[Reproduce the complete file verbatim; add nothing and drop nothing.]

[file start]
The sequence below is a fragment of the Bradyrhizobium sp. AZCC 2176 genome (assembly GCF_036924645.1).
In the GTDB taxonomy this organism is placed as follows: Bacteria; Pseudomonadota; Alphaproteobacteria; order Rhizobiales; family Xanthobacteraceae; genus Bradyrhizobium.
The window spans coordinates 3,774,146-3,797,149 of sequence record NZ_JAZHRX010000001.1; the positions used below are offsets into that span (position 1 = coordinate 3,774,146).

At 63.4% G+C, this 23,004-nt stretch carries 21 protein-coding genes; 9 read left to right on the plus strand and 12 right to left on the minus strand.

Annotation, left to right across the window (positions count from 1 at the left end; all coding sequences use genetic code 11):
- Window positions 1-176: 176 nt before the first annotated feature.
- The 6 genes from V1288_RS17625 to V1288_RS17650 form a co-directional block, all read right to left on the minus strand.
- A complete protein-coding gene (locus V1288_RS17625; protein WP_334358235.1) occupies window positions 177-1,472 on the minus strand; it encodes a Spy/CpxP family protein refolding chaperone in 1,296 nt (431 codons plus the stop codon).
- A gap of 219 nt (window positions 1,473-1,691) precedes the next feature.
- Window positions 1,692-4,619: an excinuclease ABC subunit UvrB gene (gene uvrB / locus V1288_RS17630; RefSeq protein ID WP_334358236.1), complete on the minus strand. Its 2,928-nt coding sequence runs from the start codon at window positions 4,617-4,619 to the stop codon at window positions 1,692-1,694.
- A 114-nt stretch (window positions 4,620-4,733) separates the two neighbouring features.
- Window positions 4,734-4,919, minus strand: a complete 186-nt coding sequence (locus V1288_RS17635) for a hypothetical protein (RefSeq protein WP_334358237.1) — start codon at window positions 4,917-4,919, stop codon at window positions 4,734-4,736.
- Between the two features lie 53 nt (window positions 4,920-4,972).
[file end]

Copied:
The sequence below is a fragment of the Bradyrhizobium sp. AZCC 2176 genome (assembly GCF_036924645.1).
In the GTDB taxonomy this organism is placed as follows: Bacteria; Pseudomonadota; Alphaproteobacteria; order Rhizobiales; family Xanthobacteraceae; genus Bradyrhizobium.
The window spans coordinates 3,774,146-3,797,149 of sequence record NZ_JAZHRX010000001.1; the positions used below are offsets into that span (position 1 = coordinate 3,774,146).

At 63.4% G+C, this 23,004-nt stretch carries 21 protein-coding genes; 9 read left to right on the plus strand and 12 right to left on the minus strand.

Annotation, left to right across the window (positions count from 1 at the left end; all coding sequences use genetic code 11):
- Window positions 1-176: 176 nt before the first annotated feature.
- The 6 genes from V1288_RS17625 to V1288_RS17650 form a co-directional block, all read right to left on the minus strand.
- A complete protein-coding gene (locus V1288_RS17625; protein WP_334358235.1) occupies window positions 177-1,472 on the minus strand; it encodes a Spy/CpxP family protein refolding chaperone in 1,296 nt (431 codons plus the stop codon).
- A gap of 219 nt (window positions 1,473-1,691) precedes the next feature.
- Window positions 1,692-4,619: an excinuclease ABC subunit UvrB gene (gene uvrB / locus V1288_RS17630; RefSeq protein ID WP_334358236.1), complete on the minus strand. Its 2,928-nt coding sequence runs from the start codon at window positions 4,617-4,619 to the stop codon at window positions 1,692-1,694.
- A 114-nt stretch (window positions 4,620-4,733) separates the two neighbouring features.
- Window positions 4,734-4,919, minus strand: a complete 186-nt coding sequence (locus V1288_RS17635) for a hypothetical protein (RefSeq protein WP_334358237.1) — start codon at window positions 4,917-4,919, stop codon at window positions 4,734-4,736.
- Between the two features lie 53 nt (window positions 4,920-4,972).